Industry veterans attending last week's Food Marketing Institute Midwinter Executive Conference in Orlando would be excused if they failed to recognize two associations they have long known.
FMI has a new chief executive for the first time in 15 years and other changes in its management ranks. Grocery Manufacturers Association, meanwhile, has also introduced a new top executive.
Another big change is the accelerating drive for collaboration between the two associations. It will likely streamline events and more closely align FMI's agenda with that of GMA's. Trading partners have worked on collaboration for years, and now their associations are increasingly doing the same.
These transformations come at a crucial time for the food industry and also for the nation. Consumers and businesses are experiencing an unprecedented economic downturn and a new U.S. president is taking office.
It's natural to wonder if the industry's new leadership is up to the task of supporting its constituencies through the daunting hurdles ahead. The good news is that early signs are positive. FMI and GMA tapped highly experienced individuals to lead their organizations: Leslie Sarasin, FMI's new president and CEO, and Pamela Bailey, who now holds those titles at GMA.
Last week's FMI event was Sarasin's opportunity to set a new tone for the association, and she did not disappoint. “We need to increase the value of FMI for all of you,” she told a larger-than-usual group of attendees this year, displaying a personal speaking style that mixes energy with a bit of folksiness. “I am determined to build on the many strengths of this organization — and, candidly, to fix the portions that need repair.”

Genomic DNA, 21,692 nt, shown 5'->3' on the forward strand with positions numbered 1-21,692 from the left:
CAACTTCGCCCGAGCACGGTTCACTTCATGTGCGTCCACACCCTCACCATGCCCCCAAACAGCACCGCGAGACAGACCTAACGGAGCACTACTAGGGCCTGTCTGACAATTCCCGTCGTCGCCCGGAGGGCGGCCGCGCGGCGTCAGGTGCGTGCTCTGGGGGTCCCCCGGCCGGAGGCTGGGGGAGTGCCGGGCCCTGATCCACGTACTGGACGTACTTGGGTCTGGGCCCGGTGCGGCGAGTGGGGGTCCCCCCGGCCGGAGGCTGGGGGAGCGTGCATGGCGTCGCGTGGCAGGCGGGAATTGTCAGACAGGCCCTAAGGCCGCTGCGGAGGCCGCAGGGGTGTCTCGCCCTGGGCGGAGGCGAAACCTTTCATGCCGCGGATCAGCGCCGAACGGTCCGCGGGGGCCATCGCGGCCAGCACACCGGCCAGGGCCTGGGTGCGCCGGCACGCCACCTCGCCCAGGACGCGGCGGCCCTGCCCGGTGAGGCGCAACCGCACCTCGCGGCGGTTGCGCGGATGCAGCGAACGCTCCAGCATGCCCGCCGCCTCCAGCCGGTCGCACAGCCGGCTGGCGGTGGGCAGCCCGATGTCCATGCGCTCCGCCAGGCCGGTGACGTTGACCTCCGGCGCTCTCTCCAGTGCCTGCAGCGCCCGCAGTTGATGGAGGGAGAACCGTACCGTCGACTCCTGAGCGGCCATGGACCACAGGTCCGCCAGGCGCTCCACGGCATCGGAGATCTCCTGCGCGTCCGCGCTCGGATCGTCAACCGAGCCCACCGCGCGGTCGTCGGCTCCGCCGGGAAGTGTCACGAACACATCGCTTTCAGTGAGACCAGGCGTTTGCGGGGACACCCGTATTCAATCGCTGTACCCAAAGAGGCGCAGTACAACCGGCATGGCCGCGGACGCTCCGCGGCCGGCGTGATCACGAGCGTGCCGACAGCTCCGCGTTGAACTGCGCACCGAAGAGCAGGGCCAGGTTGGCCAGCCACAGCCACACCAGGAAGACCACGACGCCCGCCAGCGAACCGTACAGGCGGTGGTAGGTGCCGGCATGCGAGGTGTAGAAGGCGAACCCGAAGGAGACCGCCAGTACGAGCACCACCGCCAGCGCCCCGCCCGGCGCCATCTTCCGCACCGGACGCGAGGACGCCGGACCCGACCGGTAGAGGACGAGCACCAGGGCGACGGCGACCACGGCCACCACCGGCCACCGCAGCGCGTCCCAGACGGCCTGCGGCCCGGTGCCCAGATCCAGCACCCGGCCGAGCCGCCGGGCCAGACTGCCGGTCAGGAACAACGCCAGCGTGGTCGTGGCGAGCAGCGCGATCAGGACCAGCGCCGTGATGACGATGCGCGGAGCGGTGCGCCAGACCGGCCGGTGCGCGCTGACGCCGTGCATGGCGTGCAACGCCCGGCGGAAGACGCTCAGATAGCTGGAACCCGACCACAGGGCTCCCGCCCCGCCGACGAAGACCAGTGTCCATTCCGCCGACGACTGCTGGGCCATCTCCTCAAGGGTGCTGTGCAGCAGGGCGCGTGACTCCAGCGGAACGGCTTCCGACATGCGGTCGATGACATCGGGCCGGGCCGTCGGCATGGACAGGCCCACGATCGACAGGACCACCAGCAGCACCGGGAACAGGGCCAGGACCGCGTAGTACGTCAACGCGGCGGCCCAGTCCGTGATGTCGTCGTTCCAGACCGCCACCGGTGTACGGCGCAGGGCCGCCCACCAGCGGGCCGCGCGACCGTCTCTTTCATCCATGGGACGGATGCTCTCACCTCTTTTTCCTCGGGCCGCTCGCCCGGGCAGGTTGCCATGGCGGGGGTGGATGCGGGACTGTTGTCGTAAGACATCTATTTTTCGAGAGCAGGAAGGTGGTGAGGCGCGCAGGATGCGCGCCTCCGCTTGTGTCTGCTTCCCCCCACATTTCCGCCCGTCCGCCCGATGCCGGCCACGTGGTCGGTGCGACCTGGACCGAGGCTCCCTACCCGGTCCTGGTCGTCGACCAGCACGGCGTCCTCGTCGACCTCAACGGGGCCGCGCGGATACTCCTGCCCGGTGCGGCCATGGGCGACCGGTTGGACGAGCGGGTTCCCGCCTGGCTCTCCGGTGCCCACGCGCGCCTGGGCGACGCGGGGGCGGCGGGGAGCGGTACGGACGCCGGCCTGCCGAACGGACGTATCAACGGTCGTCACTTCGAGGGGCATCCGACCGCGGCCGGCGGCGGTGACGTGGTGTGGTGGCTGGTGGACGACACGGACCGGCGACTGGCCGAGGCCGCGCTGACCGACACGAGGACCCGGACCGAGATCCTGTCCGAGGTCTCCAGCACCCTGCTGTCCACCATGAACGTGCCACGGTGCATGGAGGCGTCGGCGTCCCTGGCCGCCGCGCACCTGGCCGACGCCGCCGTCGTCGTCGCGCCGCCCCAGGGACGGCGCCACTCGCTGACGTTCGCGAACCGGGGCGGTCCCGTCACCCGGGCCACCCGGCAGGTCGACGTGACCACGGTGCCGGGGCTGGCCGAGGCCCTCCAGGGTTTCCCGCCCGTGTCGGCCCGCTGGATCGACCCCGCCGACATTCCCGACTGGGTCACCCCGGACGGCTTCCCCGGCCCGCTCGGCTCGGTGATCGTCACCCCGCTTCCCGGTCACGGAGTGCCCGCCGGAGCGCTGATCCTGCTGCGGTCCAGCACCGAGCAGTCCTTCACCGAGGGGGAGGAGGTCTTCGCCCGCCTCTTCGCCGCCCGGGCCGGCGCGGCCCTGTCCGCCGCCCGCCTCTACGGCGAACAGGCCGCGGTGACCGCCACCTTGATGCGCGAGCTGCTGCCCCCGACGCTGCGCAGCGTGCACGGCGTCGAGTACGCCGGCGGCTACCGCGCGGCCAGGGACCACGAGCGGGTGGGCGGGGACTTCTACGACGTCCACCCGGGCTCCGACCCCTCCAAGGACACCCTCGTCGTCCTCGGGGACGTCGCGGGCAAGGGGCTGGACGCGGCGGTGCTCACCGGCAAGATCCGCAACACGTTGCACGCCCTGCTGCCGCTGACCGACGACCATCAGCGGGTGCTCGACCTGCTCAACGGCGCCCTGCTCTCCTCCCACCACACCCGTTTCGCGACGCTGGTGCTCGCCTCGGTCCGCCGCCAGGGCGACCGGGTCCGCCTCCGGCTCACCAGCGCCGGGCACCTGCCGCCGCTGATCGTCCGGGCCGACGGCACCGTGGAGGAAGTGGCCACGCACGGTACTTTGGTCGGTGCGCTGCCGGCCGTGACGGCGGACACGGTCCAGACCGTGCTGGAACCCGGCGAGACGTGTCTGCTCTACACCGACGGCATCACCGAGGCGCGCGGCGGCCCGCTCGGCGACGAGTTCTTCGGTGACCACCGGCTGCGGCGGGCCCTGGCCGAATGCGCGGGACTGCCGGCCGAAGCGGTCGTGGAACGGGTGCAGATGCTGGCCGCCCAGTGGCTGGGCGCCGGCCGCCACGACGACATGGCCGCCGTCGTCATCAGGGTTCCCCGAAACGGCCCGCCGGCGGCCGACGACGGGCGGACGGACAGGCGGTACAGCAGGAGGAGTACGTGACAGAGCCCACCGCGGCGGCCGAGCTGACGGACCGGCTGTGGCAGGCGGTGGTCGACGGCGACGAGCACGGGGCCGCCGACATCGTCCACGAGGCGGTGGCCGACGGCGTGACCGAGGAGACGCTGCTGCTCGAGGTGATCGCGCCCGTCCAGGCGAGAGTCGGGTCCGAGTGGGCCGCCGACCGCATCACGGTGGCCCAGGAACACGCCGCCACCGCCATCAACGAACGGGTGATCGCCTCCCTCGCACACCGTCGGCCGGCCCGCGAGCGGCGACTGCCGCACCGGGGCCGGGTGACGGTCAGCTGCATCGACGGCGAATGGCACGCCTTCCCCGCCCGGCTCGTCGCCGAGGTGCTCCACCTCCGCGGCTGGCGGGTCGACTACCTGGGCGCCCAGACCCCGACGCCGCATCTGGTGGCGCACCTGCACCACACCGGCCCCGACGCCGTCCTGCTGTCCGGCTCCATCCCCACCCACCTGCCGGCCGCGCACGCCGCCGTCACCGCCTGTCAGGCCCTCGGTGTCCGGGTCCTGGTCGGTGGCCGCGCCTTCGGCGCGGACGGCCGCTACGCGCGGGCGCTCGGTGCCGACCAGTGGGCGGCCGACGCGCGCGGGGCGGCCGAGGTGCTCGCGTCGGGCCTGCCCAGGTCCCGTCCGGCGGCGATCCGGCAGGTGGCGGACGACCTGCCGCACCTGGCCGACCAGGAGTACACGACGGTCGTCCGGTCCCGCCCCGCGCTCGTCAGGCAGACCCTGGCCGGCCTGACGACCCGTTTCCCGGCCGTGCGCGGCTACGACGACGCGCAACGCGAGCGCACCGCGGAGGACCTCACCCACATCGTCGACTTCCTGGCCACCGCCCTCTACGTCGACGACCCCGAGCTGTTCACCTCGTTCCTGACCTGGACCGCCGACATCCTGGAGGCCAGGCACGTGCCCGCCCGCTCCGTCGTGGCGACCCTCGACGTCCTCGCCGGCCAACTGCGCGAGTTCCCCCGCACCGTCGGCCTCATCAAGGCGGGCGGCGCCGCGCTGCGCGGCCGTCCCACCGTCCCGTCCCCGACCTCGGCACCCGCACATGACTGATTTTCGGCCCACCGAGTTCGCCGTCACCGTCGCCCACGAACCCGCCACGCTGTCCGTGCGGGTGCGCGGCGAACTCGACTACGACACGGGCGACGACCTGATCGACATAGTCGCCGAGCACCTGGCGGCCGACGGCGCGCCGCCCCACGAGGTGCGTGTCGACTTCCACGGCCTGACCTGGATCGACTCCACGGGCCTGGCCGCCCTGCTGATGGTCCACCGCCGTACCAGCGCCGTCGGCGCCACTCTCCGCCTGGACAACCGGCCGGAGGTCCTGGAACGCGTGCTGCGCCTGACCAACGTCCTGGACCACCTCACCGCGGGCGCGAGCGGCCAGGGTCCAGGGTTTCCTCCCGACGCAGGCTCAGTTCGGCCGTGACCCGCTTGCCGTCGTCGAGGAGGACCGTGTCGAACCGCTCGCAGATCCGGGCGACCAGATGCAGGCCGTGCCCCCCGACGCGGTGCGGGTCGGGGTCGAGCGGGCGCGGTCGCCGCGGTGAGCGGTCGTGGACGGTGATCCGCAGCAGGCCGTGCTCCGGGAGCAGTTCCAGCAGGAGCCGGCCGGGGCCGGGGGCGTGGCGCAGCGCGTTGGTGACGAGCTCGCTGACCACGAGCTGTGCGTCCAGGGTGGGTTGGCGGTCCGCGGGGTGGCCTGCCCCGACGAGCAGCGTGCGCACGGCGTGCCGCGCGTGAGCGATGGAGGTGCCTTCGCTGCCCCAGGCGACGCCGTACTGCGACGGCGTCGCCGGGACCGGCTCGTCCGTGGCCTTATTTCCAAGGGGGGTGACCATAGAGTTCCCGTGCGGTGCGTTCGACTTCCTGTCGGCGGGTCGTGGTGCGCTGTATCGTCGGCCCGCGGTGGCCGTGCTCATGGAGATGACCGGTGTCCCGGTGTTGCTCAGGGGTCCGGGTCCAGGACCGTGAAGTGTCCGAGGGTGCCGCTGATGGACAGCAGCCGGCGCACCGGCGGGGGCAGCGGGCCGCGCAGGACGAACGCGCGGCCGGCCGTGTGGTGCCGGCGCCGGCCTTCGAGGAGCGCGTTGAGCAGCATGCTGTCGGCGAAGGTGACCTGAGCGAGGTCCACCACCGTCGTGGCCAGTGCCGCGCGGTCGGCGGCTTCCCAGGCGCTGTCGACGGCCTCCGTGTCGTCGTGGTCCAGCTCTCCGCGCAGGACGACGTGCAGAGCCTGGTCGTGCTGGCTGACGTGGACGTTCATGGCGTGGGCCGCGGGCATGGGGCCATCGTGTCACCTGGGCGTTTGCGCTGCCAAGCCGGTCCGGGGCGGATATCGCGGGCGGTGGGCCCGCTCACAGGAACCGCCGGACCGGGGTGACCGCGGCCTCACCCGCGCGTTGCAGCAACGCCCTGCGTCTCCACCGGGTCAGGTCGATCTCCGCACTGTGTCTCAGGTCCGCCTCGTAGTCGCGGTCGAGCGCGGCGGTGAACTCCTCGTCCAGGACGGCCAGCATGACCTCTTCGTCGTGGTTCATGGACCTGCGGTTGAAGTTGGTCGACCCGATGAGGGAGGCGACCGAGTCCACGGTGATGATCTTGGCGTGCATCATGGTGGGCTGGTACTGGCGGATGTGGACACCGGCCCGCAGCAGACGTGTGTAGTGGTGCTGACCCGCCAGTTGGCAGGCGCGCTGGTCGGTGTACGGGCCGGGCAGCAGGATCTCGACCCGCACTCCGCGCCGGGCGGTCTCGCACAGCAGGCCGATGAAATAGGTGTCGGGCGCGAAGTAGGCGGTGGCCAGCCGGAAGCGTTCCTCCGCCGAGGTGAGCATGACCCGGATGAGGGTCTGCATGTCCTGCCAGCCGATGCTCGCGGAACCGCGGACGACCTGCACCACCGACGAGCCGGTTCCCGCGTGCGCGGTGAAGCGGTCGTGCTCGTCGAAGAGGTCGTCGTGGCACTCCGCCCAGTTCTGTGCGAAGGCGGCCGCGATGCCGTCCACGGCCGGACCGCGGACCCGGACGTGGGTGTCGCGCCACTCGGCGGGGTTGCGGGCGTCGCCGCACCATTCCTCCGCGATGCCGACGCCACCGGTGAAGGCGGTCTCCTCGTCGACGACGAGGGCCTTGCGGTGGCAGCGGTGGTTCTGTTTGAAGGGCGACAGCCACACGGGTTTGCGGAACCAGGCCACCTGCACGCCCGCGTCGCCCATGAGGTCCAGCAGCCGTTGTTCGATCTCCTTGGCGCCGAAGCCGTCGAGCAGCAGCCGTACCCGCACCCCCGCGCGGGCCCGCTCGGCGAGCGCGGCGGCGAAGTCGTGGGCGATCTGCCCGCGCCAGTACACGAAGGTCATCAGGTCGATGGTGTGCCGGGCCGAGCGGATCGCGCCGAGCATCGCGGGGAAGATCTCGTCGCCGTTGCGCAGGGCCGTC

Sarasin promised to visit members around the country to learn about their concerns, and to “develop a high-performance business model — one that can be sustained, one that is fiscally responsible.”
The most dramatic development last week was the signing of a “joint memorandum of understanding” by the chairpersons of FMI and GMA.
That document set in motion the creation of a joint group called the Trading Partner Alliance, which will help build a more coordinated agenda for the two associations and the industry. Creating more closely linked plans is especially important on the government front in light of shifting political directions in Washington.
The memorandum also called for an audit of existing association meetings to improve synergies and eliminate duplication, which will lead to the probable melding of the executive conferences of each association within the next two years.
Last week's developments were encouraging, but hard work lies ahead for these organizations. Any good business executive knows that success rests on the execution of plans. In this case, it will also hinge on growing trust among association heads, as well as suppliers and retailers. After years of talking about more closely aligning association activities, leaders will now face their greatest tests.